Jesus and his disciples withdrew to the lakeside, and a large crowd from Galilee followed him. A great number of people also came from Judea, Jerusalem, Idumea, Transjordan, and from the region of Tyre and Sidon, for they had heard of all that he was doing.
Because of the crowd, Jesus told his disciples to have a boat ready for him, to prevent the people from crushing him. He healed so many, that all who had diseases kept pressing toward him to touch him. Even the people who had evil spirits, whenever they saw him, they would fall down before him and cry out, “You are the Son of God.” But he warned them sternly not to tell anyone who he was.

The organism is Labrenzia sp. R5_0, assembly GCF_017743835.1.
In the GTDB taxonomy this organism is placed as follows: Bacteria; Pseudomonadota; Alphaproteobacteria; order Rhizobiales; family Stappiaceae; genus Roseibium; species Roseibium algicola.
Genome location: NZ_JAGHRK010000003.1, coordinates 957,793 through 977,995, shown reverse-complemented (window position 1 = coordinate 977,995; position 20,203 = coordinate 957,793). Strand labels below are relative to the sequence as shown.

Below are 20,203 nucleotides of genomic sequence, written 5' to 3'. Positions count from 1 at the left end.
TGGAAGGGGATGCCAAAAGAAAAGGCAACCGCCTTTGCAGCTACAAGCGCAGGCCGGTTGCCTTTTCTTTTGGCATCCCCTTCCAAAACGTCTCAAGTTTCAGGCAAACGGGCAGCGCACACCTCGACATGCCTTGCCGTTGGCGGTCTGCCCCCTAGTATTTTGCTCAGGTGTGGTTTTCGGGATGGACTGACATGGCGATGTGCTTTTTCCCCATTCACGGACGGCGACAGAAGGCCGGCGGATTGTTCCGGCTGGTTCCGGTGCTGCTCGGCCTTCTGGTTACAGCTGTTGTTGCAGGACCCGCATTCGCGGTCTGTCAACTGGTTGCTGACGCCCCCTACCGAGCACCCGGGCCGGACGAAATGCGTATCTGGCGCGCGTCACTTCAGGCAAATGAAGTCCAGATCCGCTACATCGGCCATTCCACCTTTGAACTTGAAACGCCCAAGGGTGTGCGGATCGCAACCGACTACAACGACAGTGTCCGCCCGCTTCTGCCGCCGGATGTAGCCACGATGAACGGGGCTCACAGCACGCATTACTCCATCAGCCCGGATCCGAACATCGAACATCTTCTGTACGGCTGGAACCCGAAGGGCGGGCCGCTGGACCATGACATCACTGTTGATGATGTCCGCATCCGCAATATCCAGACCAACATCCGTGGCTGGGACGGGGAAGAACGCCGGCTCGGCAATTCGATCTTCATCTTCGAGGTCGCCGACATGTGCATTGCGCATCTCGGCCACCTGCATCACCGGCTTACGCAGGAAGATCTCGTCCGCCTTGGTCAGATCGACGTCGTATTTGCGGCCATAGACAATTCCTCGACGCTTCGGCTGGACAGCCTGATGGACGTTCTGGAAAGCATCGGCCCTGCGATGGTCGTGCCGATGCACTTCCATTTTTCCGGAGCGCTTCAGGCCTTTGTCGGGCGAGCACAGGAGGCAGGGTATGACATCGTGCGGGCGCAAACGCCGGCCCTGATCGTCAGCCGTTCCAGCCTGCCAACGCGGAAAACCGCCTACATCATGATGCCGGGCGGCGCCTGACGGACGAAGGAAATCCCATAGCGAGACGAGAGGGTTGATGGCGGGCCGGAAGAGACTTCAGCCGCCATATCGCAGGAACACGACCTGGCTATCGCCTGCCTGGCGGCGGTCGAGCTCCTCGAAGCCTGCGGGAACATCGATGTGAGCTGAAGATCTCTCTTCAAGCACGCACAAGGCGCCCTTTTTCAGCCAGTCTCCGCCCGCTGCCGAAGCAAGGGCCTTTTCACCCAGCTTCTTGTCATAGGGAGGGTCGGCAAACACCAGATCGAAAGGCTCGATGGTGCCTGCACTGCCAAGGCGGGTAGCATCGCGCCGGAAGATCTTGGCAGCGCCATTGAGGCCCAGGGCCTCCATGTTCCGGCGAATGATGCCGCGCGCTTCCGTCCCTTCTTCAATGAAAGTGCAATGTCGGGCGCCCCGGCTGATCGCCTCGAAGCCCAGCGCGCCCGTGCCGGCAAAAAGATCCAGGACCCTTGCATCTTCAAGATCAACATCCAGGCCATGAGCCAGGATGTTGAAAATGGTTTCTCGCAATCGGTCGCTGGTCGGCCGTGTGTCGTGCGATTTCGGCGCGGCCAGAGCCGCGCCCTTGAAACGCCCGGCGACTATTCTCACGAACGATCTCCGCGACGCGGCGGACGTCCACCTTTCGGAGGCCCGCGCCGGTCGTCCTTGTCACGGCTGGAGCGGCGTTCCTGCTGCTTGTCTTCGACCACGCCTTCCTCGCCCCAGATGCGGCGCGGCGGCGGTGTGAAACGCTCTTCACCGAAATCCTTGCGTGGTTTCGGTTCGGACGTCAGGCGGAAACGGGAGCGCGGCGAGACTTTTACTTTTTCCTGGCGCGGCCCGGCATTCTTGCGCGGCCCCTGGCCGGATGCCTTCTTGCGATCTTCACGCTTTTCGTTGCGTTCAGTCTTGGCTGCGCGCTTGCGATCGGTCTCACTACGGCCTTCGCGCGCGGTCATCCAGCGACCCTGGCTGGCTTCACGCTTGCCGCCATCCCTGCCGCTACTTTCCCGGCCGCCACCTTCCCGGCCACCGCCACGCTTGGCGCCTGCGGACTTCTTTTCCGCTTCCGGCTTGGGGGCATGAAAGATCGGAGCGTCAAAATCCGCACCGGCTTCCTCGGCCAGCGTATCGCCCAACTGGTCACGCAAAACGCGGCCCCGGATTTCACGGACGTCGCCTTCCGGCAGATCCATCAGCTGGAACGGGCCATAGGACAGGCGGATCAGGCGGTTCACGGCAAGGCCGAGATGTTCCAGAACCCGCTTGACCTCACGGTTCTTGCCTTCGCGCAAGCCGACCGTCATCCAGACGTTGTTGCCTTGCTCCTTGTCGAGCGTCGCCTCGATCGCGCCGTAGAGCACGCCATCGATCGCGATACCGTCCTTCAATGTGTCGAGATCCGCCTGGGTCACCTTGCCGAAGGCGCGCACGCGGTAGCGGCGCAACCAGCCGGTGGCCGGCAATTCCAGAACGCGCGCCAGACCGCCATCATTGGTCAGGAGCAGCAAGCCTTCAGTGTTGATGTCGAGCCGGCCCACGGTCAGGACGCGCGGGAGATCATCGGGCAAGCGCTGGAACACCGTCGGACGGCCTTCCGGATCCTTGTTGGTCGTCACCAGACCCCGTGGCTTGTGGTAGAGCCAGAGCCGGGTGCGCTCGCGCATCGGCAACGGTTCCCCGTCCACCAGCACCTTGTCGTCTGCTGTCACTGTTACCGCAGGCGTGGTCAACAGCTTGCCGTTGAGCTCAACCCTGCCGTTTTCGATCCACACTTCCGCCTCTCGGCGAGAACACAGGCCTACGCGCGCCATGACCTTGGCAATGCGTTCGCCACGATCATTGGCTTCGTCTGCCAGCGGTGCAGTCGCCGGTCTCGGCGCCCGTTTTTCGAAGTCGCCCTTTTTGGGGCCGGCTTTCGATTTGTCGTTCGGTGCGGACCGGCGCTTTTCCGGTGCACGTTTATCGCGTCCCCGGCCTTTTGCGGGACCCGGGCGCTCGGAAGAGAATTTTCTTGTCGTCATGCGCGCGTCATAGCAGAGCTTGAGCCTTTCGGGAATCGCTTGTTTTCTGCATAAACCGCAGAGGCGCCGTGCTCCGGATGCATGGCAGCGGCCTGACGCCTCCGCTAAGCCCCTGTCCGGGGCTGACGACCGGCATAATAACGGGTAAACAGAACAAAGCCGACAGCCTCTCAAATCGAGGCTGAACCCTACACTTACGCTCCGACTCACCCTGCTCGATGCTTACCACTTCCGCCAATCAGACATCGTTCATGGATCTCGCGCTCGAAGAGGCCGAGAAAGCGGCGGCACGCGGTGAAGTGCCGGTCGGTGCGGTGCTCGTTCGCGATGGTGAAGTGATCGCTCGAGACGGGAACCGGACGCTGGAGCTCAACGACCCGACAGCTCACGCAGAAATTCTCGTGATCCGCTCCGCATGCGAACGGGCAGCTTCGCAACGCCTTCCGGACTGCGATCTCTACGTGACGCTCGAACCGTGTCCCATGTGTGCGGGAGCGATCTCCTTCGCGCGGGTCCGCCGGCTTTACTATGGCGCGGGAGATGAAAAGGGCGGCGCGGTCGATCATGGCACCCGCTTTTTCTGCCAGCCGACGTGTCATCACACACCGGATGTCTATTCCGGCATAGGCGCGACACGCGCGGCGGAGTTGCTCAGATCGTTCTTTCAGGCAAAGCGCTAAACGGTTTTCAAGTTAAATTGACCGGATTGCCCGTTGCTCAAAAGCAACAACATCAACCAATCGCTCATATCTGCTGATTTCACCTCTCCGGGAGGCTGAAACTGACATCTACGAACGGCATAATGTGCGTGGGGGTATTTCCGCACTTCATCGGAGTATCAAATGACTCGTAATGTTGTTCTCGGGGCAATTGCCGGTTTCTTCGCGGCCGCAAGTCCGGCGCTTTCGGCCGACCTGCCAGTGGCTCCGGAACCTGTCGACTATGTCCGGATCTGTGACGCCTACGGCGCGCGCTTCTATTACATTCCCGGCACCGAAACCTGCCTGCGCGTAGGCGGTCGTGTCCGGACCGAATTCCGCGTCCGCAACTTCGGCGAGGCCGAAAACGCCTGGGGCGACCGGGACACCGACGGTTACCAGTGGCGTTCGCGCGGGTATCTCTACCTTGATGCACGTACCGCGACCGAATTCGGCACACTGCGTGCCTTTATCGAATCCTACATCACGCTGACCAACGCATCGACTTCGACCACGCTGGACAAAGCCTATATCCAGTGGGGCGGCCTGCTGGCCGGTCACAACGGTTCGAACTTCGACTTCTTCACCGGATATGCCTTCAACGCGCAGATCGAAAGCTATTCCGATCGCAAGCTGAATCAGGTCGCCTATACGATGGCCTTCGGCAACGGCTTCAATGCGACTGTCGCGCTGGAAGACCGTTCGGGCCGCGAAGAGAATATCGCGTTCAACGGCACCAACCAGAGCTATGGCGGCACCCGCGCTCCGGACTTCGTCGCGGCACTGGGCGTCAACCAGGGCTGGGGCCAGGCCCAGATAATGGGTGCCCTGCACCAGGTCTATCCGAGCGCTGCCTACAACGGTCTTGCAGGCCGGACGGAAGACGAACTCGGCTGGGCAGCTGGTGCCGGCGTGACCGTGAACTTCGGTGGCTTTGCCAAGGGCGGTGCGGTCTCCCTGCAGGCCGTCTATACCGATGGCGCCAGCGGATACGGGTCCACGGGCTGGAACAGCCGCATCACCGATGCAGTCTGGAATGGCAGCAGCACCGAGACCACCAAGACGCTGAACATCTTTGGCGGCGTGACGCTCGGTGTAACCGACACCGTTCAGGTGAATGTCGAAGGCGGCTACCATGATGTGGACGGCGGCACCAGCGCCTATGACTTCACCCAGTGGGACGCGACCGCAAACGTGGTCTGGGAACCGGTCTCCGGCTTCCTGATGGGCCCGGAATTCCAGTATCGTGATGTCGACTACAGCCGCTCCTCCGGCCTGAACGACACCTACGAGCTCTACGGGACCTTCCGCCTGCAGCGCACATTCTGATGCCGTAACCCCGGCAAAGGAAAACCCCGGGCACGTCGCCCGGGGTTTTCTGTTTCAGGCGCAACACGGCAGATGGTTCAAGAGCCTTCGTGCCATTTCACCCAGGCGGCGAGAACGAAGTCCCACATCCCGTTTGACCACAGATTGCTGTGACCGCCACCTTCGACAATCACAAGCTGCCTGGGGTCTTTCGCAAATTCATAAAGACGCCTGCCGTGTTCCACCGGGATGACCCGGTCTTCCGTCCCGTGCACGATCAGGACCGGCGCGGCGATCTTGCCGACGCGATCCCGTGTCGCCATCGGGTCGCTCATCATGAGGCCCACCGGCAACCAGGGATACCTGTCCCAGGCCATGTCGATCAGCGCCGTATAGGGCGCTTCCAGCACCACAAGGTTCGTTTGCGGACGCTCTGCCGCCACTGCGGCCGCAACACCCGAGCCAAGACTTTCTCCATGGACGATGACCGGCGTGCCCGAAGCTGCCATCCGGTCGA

In an earlier set of reflections (cf. Jan 9), Jonathan was mentioned among those rare characters of the Bible who are absolutely flawless, morally seamless, as it were. In order to understand this, we must examine the overall picture of his particular circumstances.
He is King Saul’s son and apparent heir to the throne. Yet he is upstaged (if this is a correct word in this case) by young David—who, after all, is only an ignorant shepherd who happens to have been anointed successor to Saul on God’s orders. Which means that, for all intents and purposes, David is Jonathan’s dynastic rival. As long as David is alive, Jonathan’s succession to the throne is in jeopardy. But does Jonathan care about that? Not at all. He befriends David, protects him from his father’s madness, and never once sees David as a rival. His love for David is pure friendship, nothing else. And at no time does he deviate from this attitude of loving loyalty! Apparently, David’s friendship for him is worth more than a kingdom and a crown… That is what true friendship is all about. It is pure beauty.
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